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Worm resistance breeding values confirmed

A recent analysis shows worm resistance can be bred relatively rapidly with little effect on other important traits.

The study published in January 2017 by Daniel Brown (AGBU) and Neal Fogarty (NSW DPI), analyzed data from the Sheep Genetics MERINOSELECT database.

Their findings showed that the moderate heritability for worm egg count (WEC) (0.2–0.3) combined with its high phenotypic variation (WEC results for individuals in a mob can range from zero to many thousands) means that worm resistance in sheep can be improved relatively rapidly by selection for low WEC.

The generally low and non-significant genetic correlations between WEC and other production traits indicate that inclusion of selection for low WEC in Merino breeding programs would have little direct impact on response in other important growth, wool, carcase and reproduction traits.

There is some evidence that the environment (worm challenge) where selection occurs has a small impact, so the very best results are likely to come from rams selected in an environment similar to where they will ultimately be used.

How do you start to breed for worm resistance?

If you have not bred for worm resistance it is quite simple to start. It relies on sourcing rams with documented WEC ASBV (Worm egg count Australian Sheep Breeding Values) as there is no other simple or relatively reliable indicator of worm resistance.

The easiest first step is to shortlist the rams you like on your preferred production and visual traits, then review their WEC ASBV. Then simply narrow your shortlist to include only those with at least moderate resistance to worms. The lower/more negative the WEC ASBV figure, the more worm resistant the ram is.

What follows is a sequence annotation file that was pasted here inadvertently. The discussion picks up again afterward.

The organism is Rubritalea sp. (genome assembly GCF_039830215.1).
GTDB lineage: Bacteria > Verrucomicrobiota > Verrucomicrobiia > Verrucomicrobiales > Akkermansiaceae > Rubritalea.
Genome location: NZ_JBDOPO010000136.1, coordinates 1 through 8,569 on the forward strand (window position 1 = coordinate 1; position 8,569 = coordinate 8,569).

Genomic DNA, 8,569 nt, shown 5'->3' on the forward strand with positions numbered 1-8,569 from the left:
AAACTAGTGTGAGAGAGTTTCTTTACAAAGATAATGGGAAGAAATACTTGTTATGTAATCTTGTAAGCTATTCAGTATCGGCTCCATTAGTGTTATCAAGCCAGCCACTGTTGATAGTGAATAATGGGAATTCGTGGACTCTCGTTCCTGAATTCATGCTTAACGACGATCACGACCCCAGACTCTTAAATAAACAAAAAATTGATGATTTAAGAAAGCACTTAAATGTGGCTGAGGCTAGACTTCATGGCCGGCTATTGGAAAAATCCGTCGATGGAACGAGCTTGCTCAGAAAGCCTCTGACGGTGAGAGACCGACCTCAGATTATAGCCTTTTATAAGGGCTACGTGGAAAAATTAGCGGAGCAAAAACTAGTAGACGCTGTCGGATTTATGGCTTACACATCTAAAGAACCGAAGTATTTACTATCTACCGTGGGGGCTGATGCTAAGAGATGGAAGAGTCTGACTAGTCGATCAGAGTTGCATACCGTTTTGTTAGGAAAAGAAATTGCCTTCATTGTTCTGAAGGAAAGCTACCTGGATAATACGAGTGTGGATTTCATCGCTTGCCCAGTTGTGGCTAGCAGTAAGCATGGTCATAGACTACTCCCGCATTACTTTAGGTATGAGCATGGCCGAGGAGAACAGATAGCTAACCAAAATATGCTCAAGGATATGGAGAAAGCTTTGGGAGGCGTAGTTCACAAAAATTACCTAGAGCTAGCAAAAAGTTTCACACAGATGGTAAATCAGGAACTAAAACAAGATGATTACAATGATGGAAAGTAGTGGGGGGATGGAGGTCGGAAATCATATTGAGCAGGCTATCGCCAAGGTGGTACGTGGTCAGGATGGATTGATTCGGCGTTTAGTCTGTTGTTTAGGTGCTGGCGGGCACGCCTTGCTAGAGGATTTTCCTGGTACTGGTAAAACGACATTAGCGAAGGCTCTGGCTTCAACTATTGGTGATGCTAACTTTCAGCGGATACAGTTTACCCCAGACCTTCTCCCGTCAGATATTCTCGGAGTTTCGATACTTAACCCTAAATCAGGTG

What do the WEC ASBV figures mean?

The figures are percentages compared to the group average, which is the same approach used with clean fleece weight ASBVs.  In contrast, body weight and fibre diameter have ASBVs in units of kilograms and microns respectively.

Compare ram A with an ASBV figure of –30 to ram B with a figure of 0. The progeny of ram A are expected to have average worm egg counts 15% lower than the progeny of ram B (assuming the rams were mated to one line of ewes and they and their lambs have been run together). For example, if ram B’s progeny have an average worm egg count of 1000 eggs per gram (epg), ram A’s lambs will average about 850 epg.

While the difference between the rams is 30%, they only contribute half of the lambs’ genes, so 30 divided by 2 = 15% difference in the lambs.

Currently, the top 10% of animals for yearling WEC in the Sheep Genetics MERINOSELECT database have an ASBV of –45 or better (more negative); these would be considered the most worm resistant animals available, but there will be fewer animals at this level.

Animals that have higher (more positive) WEC ASBV are less resistant to worms. Currently, the 20% of Merino sheep in the database that have the highest (worst) yearling WEC ASBV have values of 10 or higher.

Table 1. The yearling WEC ASBV percentile bands for sheep in the MERINOSELECT database.

Percent of animals


Top value
























Bottom value